The daily business briefing: February 21, 2017

Stock futures point to possible new records, HSBC shares plunge as profits fall short of expectations, and more

The HSBC logo in Switzerland
(Image credit: Harold Cunningham/Getty Images)

1. Stock futures put new records in sight after holiday

U.S. stock futures rose early Tuesday, pointing to a higher open and possible fresh records as trading resumes after the three-day Presidents Day weekend. Shares of Home Depot and Walmart rose after the companies reported better-than-expected quarterly earnings. Walmart reported that sales at stores open at least a year rose by 1.8 percent, beating expectations of analysts polled by research firm Consesus Metrix, who had forecast a 1.3 percent rise. Dow Jones Industrial Average futures were up by 0.3 percent, as were the S&P 500 and Nasdaq-100 indexes.

MarketWatch Reuters

2. HSBC shares dive after profit falls short of expectations

HSBC shares plunged by as much as 6.8 percent in London on Tuesday after the British multinational bank reported fourth-quarter profit that fell short of estimates, due to an unexpected decline in revenue. HSBC also warned that profits could fall again in 2017. The stock's fall was its steepest since August 2015. HSBC reported a $3.4 billion pretax quarterly loss, which it chalked up to slowing growth in Hong Kong and the U.K., both core markets for the lender. CEO Stuart Gulliver is struggling to reverse five years of falling revenue by reducing expenses, increasing the bank's cost-cutting target by $1 billion to $6 billion.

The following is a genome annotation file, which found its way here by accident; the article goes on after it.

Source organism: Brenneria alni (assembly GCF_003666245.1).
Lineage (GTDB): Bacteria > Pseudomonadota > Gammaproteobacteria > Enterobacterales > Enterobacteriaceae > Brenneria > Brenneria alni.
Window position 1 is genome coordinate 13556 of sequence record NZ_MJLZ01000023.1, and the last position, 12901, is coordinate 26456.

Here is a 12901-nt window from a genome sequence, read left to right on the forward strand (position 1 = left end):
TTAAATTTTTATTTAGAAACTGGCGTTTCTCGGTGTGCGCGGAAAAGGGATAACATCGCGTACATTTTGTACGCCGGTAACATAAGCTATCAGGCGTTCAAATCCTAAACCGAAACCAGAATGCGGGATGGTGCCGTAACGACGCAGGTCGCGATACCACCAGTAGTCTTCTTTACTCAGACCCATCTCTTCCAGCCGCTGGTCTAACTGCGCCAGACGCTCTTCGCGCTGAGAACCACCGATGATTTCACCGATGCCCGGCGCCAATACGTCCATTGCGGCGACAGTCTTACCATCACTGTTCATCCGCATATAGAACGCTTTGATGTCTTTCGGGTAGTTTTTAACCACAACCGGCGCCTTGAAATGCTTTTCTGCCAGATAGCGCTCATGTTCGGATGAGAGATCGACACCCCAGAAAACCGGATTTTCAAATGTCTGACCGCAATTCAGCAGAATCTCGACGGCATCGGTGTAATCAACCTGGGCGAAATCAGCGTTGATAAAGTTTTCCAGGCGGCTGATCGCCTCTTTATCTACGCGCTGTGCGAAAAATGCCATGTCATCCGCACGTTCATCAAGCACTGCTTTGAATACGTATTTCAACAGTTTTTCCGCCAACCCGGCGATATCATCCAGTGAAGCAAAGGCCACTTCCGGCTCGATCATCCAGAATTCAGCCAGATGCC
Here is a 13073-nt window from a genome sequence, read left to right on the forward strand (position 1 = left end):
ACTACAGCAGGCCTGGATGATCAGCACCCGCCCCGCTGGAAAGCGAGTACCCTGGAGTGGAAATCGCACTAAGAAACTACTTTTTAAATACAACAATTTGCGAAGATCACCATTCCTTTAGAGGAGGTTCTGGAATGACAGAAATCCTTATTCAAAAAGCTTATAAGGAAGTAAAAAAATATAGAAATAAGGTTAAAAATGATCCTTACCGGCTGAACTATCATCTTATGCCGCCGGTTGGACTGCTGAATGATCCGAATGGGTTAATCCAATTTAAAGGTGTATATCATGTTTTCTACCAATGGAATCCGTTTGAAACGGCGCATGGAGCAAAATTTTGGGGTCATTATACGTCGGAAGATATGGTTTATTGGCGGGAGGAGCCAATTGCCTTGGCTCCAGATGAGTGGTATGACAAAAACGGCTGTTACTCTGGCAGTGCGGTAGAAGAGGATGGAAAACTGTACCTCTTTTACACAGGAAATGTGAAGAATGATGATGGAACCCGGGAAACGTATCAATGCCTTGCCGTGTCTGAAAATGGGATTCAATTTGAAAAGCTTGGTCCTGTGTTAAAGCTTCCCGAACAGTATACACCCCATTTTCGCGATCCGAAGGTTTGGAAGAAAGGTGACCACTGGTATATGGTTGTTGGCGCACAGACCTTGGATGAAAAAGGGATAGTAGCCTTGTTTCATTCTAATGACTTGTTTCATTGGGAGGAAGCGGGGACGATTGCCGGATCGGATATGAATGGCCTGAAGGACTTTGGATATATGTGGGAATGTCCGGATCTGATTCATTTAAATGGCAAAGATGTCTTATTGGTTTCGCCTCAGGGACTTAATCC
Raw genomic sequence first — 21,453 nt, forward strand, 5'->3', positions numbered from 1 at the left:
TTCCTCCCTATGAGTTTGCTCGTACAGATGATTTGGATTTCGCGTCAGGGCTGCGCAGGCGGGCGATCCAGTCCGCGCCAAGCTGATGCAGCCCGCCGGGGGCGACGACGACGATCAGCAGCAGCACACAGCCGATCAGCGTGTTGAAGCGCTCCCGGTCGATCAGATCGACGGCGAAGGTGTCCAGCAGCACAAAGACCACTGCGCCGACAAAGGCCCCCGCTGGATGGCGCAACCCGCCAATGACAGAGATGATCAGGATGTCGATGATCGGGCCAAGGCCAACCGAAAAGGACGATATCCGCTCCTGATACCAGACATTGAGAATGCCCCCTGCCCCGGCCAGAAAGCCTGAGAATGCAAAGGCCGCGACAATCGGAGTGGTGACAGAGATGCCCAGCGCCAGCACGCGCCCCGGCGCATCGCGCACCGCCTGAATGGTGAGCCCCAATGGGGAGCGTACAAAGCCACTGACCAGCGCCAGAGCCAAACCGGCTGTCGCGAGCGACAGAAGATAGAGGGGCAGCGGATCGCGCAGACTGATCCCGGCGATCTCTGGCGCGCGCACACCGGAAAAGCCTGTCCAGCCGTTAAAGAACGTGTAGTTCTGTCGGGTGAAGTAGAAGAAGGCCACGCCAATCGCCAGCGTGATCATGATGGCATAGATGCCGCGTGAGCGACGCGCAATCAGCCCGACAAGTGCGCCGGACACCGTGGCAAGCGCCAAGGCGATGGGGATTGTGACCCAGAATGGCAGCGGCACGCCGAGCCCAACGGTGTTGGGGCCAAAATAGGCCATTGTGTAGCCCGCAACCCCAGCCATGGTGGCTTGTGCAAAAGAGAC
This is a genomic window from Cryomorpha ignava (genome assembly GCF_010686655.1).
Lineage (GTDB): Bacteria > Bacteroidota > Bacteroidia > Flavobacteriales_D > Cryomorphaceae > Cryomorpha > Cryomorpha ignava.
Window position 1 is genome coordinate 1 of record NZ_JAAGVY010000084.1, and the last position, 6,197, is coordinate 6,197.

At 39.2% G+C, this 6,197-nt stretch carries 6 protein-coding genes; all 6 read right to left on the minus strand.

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3. Euro zone ministers agree to new Greece bailout talks

Euro zone finance ministers agreed Monday to start new bailout negotiations with Greece as soon next week. Greece needs a new infusion of aid under its $91 billion bailout to meet its next major debt repayment in the summer. Experts will try to hammer out a proposed deal on new reforms to Greek pensions, taxes, and other financial matters. Greece has relied on bailout money in exchange for painful austerity measures for years, but the head of euro zone finance ministers, Jeroen Dijsselbloem, said the policy is now "moving away from austerity and putting more emphasis on deep reforms."

The New York Times Reuters

4. Snap executives pitch IPO to London investors

Executives from Snapchat parent company Snap held an event in London on Monday, launching an effort to persuade London money managers to invest in its initial public offering of stock. Snapchat is a popular messaging app, but Snap has yet to make a profit. Snap hopes to raise between $19.5 billion and $22.3 billion in its IPO, but some of the investors who attended its event said they had hoped for more information on its projected revenue and advertising share growth. "That's the million dollar question," said one potential investor, "and we won't find out for some time."


5. Chinese commerce minister urges U.S. to avoid trade war

China's commerce minister, Gao Hucheng, on Monday appealed to the U.S. to avoid a trade war between the world's two biggest economies, saying, "Cooperation benefits both, while confrontation can only hurt." China has a bigger trade surplus with the U.S. than any other nation. President Trump has accused Beijing of manipulating the value of its currency to give its companies an unfair advantage, and has threatened to impose punitive tariffs. Gao said that the two countries can overcome trade frictions through negotiations, as they have in the past.


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